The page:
The Vice President, Yemi Osinbajo, has stated that Nigeria must prioritize its unity, cohesion, and progress by doing away with prejudices such as ethnic profiling, religious bigotry, and the promotion of divisive rhetoric, particularly by Nigerian elites in the quest for power.
Osinbajo stated this while delivering a lecture, “Creating a Homeland for All: Nation Building in a Diverse Democracy,” as part of the policy-making and good governance lecture series initiated by the National Institute for Policy and Strategic Studies (NIPSS) management, which seeks to provide a platform for executive course 45 participants to interface with intellectuals from various backgrounds.
Osinbajo, who warned that prejudices that tend to impede the progress of Nigeria must be avoided, said there must be a deliberate policy backed by elite consensus that bars Nigerians from using the nation’s diversity to negatively promote their ambitions.
He said Nigeria must prioritize its unity, cohesion, and progress by doing away with prejudices that have impeded the nation’s growth.
Osinbajo said the task of changing the situation lies with both the citizens and the government, which is expected to drive reforms and enforce the rule of law at all times.
He added that ethnic and religious profiling for political reasons must be contained because of its destructive tendencies, adding that when ethnic or religious prejudice is weaponized for political purposes, the nation is confronted with a potentially lethal and destructive situation.
“But when ethnic or religious prejudices are weaponized for political purposes, we are confronted with a lethal, potentially destructive situation.” Elections, by their very nature, tend to be divisive affairs. “Partisan democratic competition compels us to align ourselves with the camps that most reflect our ideals and aspirations,” he said.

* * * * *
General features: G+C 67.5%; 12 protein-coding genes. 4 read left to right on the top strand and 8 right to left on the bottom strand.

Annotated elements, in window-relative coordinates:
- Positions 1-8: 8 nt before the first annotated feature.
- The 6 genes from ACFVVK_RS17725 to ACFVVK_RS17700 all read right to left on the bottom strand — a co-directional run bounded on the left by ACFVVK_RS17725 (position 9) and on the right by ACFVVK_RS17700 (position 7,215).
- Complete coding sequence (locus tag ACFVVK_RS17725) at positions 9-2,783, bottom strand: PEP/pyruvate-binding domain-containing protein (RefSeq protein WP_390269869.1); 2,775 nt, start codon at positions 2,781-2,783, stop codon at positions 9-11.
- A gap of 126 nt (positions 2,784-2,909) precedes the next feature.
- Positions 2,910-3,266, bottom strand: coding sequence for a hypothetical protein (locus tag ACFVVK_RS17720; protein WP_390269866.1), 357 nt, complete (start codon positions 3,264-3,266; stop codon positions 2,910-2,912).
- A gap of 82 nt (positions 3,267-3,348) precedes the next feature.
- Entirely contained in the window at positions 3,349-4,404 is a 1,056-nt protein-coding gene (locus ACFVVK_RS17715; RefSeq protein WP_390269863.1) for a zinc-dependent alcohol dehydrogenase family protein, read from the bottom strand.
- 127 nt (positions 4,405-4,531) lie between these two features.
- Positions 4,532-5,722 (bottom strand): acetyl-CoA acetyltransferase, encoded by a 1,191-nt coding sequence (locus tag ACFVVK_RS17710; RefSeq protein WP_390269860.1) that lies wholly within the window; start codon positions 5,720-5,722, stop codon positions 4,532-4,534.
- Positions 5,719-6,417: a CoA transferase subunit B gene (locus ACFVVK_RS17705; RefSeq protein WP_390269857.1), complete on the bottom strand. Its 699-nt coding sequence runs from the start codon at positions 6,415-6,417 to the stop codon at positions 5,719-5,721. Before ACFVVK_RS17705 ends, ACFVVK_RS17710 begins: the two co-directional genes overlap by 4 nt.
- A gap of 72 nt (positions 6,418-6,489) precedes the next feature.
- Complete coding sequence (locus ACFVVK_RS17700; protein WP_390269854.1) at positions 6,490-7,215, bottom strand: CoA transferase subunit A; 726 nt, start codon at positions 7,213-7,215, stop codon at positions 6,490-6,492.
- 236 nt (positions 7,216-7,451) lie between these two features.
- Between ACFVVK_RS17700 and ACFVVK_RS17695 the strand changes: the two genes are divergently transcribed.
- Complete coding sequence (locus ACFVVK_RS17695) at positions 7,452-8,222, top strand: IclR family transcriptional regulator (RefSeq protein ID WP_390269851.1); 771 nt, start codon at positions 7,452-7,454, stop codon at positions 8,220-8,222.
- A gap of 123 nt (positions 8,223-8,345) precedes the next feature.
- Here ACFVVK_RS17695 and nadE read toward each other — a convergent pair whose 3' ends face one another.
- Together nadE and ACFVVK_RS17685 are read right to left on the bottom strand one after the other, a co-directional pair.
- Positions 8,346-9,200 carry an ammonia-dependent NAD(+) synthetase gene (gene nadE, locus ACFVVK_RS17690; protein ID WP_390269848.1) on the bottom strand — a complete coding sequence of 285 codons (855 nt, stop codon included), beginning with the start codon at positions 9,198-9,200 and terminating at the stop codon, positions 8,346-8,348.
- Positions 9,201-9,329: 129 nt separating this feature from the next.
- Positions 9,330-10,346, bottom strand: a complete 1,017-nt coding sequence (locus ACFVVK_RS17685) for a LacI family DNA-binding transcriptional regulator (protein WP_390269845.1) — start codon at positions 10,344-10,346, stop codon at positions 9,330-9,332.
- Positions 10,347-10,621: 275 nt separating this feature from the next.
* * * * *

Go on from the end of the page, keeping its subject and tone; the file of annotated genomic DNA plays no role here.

According to his address, the Governor of Plateau State, Simon Lalong, said the Lecture Series is a well-conceived idea that addresses the long-standing challenge of policy-making and delivery of people-centred governance in Nigeria.
He said, “Policies are ordinarily supposed to be formulated based on national or state aspirations and driven by the concept of the “general good.” Unfortunately, we have witnessed time and again where good policies have been either jettisoned or poorly executed in Nigeria based on politics and other considerations that do not reflect the general interest.
Lalong noted that President Muhammadu Buhari has, in the last 8 years, done his best to revive some of the national policies across all sectors that are at the core of Nigeria’s socio-economic development.
“It is expected that our President-elect, Asiwaju Bola Ahmed Tinubu, will continue to build upon these policies in a manner that emphasizes systems rather than personalities.”
In his opening remark, the Director-General of NIPSS, Professor Ayo Omotayo, said the lecture series is another initiative of the Institute aimed at generating discourse on critical issues such as policy-making and good governance, which are key to attaining Nigeria’s national aspirations.
Omotayo stated that the vice president has done much for the institute, adding that under his supervision, the national institute has achieved a lot and is craving more.